European Elections and Year Ahead: The Threat of the BNPMay 15, 2009 12:00 am Leave your thoughts
The British National Party (BNP) has launched its campaign for next month’s European Parliament elections, predicting it could win up to seven seats. It appears the party is planning to concentrate most of its efforts on two regions – the North West, where Griffin is standing, and the West Midlands. Politically the European election offers the chance for the BNP to break out of the fringes. A single Member of the European Parliament (MEP) could provide the BNP with as much as £250,000 a year in salaries, resources and office costs, and unlike the useless UK Independence Party (UKIP), the BNP is likely to make this money work for the party.
The party is contesting all 69 seats at stake in the UK mainland regions, on a platform of demanding the country withdraws from the European Union. The BNP only needs a slight improvement on its 2004 vote to get there. The BNP’s main target will be the North West, where the party would need just 9% of the vote to be guaranteed a seat, though it could get one MEP elected with as little as 7.5%, depending on how the votes are distributed among other parties. Griffin has already announced that he will top the party list in this region.
In Yorkshire and The Humber and the West Midlands the BNP needs only a slightly bigger increase to secure seats. In last year’s local elections the BNP averaged respectively 14.1% and 14.5% of the vote in the wards it contested. While the BNP is unlikely to obtain a similar vote across the two regions in the European election, the breadth of BNP support should be cause for concern. The BNP has grown in new areas of the West Midlands and averaged 24.6% of the vote in the 12 wards it contested in Nuneaton & Bedworth in last year’s local elections.
While the bulk of the anti-Europe vote will go to the Conservative Party and to a lesser extent the UKIP, the BNP will go into the election claiming to be the only party combining a position of pulling out of the EU coupled with vocal opposition to migrant workers (as opposed to the UKIP whose agenda tends to be more focused on issues such as the EU constitution). This BNP line is likely to play particularly well in more traditional working class communities, where people feel more threatened economically by migrant workers.
Analysts believe the growing disillusionment with the three main parties, especially Labour, may play into the BNP’s hands. The effects of the economic downturn are just beginning to be felt and many economists are predicting that worse is to come. At the moment many people, particularly social groups which have provided the BNP with the bulk of its voting base, appear to be returning to Labour. This is probably in the hope that the Government can save them from the worst consequences of the economic decline. But as the recession continues and people lose their jobs and homes, public anger may increase. Much of it will be directed at the Government but some will be directed at migrant workers and immigrants who will increasingly be blamed for taking jobs.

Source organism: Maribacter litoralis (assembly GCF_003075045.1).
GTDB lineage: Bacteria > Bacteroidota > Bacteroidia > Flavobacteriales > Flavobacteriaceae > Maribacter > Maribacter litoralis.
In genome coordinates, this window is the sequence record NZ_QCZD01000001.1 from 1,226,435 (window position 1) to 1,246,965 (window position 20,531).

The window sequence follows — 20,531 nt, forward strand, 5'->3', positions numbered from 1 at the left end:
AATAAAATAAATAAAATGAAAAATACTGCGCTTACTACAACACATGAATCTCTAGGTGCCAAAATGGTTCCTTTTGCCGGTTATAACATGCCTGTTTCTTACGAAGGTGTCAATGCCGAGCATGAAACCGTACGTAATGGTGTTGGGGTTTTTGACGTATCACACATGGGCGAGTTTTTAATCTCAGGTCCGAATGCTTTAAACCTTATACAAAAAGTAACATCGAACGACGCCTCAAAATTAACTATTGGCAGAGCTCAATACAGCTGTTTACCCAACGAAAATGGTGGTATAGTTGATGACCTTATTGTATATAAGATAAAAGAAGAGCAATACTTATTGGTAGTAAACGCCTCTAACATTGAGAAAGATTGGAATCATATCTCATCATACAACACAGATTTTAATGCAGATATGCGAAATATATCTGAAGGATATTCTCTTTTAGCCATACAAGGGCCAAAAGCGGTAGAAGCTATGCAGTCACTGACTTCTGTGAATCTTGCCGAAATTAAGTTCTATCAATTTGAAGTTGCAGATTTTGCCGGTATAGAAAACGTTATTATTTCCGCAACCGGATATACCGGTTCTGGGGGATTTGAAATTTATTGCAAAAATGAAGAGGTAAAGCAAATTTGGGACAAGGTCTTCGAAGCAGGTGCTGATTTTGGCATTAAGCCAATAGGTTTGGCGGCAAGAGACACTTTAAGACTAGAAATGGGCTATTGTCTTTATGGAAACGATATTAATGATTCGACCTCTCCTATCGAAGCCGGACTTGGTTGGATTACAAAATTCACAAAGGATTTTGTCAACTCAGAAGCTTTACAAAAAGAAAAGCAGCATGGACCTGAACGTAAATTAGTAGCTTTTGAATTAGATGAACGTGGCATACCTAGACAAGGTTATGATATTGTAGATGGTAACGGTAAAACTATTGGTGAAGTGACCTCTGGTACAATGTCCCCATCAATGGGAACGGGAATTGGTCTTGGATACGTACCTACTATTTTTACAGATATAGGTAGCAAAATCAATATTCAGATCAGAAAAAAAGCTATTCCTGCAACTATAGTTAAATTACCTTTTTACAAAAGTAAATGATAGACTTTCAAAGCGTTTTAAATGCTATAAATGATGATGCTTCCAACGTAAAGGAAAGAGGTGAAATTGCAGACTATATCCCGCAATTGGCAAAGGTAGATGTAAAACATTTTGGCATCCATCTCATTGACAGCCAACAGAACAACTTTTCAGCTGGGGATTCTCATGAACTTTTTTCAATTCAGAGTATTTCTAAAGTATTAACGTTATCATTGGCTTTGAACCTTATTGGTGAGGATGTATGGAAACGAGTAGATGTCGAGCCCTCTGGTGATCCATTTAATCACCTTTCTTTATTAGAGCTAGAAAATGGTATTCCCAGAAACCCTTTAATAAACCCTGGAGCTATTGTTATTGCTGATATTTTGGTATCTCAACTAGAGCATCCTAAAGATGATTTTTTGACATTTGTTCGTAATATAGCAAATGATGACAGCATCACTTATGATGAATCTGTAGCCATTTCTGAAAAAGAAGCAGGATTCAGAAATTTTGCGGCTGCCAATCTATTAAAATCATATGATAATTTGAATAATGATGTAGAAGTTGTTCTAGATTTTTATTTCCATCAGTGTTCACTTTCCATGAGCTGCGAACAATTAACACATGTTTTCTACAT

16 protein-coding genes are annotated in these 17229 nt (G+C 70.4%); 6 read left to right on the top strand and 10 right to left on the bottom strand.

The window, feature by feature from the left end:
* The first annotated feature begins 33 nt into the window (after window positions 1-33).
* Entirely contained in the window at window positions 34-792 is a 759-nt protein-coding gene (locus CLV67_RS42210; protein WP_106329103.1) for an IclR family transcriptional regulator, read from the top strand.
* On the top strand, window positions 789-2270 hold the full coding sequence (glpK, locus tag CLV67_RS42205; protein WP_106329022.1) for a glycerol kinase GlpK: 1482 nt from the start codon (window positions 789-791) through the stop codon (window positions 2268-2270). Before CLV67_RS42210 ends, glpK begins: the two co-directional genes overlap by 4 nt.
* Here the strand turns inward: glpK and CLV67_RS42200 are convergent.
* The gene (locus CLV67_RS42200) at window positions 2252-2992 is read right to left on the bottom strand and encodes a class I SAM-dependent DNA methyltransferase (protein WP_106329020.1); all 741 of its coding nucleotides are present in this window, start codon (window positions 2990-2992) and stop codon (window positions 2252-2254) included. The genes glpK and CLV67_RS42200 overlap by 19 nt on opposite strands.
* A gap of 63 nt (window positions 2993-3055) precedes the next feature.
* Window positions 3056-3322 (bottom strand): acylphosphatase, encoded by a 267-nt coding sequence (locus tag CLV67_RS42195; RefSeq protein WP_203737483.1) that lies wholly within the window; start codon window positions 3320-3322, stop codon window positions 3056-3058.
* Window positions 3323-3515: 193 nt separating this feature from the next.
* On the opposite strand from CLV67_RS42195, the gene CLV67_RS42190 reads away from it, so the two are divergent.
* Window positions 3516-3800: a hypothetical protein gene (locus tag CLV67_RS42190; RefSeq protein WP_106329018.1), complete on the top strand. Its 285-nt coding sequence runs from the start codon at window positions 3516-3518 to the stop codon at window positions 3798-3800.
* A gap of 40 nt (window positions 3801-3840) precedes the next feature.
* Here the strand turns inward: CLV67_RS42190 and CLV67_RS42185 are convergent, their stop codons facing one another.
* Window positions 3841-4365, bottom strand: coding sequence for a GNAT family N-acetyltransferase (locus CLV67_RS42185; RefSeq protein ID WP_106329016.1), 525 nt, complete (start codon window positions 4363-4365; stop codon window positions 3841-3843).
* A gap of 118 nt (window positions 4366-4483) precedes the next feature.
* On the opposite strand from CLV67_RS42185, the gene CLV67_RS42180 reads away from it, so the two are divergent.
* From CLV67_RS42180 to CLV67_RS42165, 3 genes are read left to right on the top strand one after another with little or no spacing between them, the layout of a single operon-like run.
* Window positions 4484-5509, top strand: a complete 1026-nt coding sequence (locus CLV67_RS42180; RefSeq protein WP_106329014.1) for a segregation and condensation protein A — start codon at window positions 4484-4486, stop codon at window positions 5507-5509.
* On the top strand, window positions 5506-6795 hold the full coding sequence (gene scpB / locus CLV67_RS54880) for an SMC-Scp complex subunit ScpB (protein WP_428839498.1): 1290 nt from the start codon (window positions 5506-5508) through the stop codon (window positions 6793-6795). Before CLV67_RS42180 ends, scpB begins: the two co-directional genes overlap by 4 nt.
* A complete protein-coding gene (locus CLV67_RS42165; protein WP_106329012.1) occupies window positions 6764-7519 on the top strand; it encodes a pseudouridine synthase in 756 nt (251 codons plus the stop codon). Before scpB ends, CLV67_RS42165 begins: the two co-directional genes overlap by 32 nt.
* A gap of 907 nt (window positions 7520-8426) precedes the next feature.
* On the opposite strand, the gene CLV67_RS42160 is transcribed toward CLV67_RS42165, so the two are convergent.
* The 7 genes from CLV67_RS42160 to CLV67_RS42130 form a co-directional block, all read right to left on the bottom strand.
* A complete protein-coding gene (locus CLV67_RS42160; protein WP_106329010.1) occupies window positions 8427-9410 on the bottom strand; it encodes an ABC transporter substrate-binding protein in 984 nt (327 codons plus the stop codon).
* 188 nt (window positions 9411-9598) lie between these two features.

Successs for the BNP in the European Parliament elections would give the BNP a chance to entrench and legitimise itself as a political force in Britain and across Europe. It would become Britain’s fifth biggest party – with its MEPs able to draw in over £350,000 every year from the European Union. With increased funding and profile the BNP would also be able to link up with other European far right groups in the parliament, such as France’s Front National, Italy’s Northern League and Belgium’s Vlaams Belang.
In general, UK voters have avoided voting on mass for extreme right groups and the BNP has some way to go before it becomes a major political force. However, the recent surge in BNP support is cause for concern. To oppose the recent activities of the BNP, a broad-based movement needs to be developed, to mobilise people in a mass campaign. This movement needs to involve left wing and democratic organizations from across the political spectrum, including the trade union. Even a small rise in the anti-BNP vote could make all the difference by increasing the number of votes to win a seat in the European parliament. This work has the potential to go beyond the European elections and help to lay the basis for longer-term anti-fascist campaigning.
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This post was written by Christopher Vasey